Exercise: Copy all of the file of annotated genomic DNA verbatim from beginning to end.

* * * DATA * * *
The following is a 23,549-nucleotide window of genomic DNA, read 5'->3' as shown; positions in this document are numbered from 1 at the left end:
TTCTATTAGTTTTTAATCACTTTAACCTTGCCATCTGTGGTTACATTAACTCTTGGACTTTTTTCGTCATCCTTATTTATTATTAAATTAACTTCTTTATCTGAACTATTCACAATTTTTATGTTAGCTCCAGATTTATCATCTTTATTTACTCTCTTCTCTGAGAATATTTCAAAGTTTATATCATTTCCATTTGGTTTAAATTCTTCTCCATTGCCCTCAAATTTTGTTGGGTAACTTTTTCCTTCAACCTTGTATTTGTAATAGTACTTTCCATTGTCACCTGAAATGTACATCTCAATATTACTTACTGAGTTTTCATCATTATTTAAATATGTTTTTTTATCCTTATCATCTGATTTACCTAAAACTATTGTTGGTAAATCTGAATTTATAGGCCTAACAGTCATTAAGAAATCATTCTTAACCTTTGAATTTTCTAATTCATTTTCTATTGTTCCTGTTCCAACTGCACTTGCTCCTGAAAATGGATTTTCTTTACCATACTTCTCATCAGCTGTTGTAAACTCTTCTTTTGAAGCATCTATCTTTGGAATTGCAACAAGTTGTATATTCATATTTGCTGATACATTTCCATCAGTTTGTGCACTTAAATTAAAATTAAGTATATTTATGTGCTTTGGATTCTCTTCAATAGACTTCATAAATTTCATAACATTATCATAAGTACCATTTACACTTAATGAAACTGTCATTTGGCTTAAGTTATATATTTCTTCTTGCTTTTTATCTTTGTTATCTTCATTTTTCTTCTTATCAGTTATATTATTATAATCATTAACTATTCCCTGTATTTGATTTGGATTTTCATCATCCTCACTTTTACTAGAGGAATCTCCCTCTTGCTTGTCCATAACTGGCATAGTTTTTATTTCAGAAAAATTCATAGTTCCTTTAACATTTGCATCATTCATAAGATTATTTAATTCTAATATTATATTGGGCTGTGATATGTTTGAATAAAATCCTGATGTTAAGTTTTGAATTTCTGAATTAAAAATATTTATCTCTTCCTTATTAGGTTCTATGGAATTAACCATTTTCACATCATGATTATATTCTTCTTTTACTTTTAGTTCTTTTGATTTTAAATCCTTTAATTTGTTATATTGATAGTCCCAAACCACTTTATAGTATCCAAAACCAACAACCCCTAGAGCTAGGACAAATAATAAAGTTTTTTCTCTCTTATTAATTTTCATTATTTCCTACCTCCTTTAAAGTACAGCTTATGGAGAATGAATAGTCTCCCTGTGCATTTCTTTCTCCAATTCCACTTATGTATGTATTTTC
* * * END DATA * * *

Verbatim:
The following is a 23,549-nucleotide window of genomic DNA, read 5'->3' as shown; positions in this document are numbered from 1 at the left end:
TTCTATTAGTTTTTAATCACTTTAACCTTGCCATCTGTGGTTACATTAACTCTTGGACTTTTTTCGTCATCCTTATTTATTATTAAATTAACTTCTTTATCTGAACTATTCACAATTTTTATGTTAGCTCCAGATTTATCATCTTTATTTACTCTCTTCTCTGAGAATATTTCAAAGTTTATATCATTTCCATTTGGTTTAAATTCTTCTCCATTGCCCTCAAATTTTGTTGGGTAACTTTTTCCTTCAACCTTGTATTTGTAATAGTACTTTCCATTGTCACCTGAAATGTACATCTCAATATTACTTACTGAGTTTTCATCATTATTTAAATATGTTTTTTTATCCTTATCATCTGATTTACCTAAAACTATTGTTGGTAAATCTGAATTTATAGGCCTAACAGTCATTAAGAAATCATTCTTAACCTTTGAATTTTCTAATTCATTTTCTATTGTTCCTGTTCCAACTGCACTTGCTCCTGAAAATGGATTTTCTTTACCATACTTCTCATCAGCTGTTGTAAACTCTTCTTTTGAAGCATCTATCTTTGGAATTGCAACAAGTTGTATATTCATATTTGCTGATACATTTCCATCAGTTTGTGCACTTAAATTAAAATTAAGTATATTTATGTGCTTTGGATTCTCTTCAATAGACTTCATAAATTTCATAACATTATCATAAGTACCATTTACACTTAATGAAACTGTCATTTGGCTTAAGTTATATATTTCTTCTTGCTTTTTATCTTTGTTATCTTCATTTTTCTTCTTATCAGTTATATTATTATAATCATTAACTATTCCCTGTATTTGATTTGGATTTTCATCATCCTCACTTTTACTAGAGGAATCTCCCTCTTGCTTGTCCATAACTGGCATAGTTTTTATTTCAGAAAAATTCATAGTTCCTTTAACATTTGCATCATTCATAAGATTATTTAATTCTAATATTATATTGGGCTGTGATATGTTTGAATAAAATCCTGATGTTAAGTTTTGAATTTCTGAATTAAAAATATTTATCTCTTCCTTATTAGGTTCTATGGAATTAACCATTTTCACATCATGATTATATTCTTCTTTTACTTTTAGTTCTTTTGATTTTAAATCCTTTAATTTGTTATATTGATAGTCCCAAACCACTTTATAGTATCCAAAACCAACAACCCCTAGAGCTAGGACAAATAATAAAGTTTTTTCTCTCTTATTAATTTTCATTATTTCCTACCTCCTTTAAAGTACAGCTTATGGAGAATGAATAGTCTCCCTGTGCATTTCTTTCTCCAATTCCACTTATGTATGTATTTTC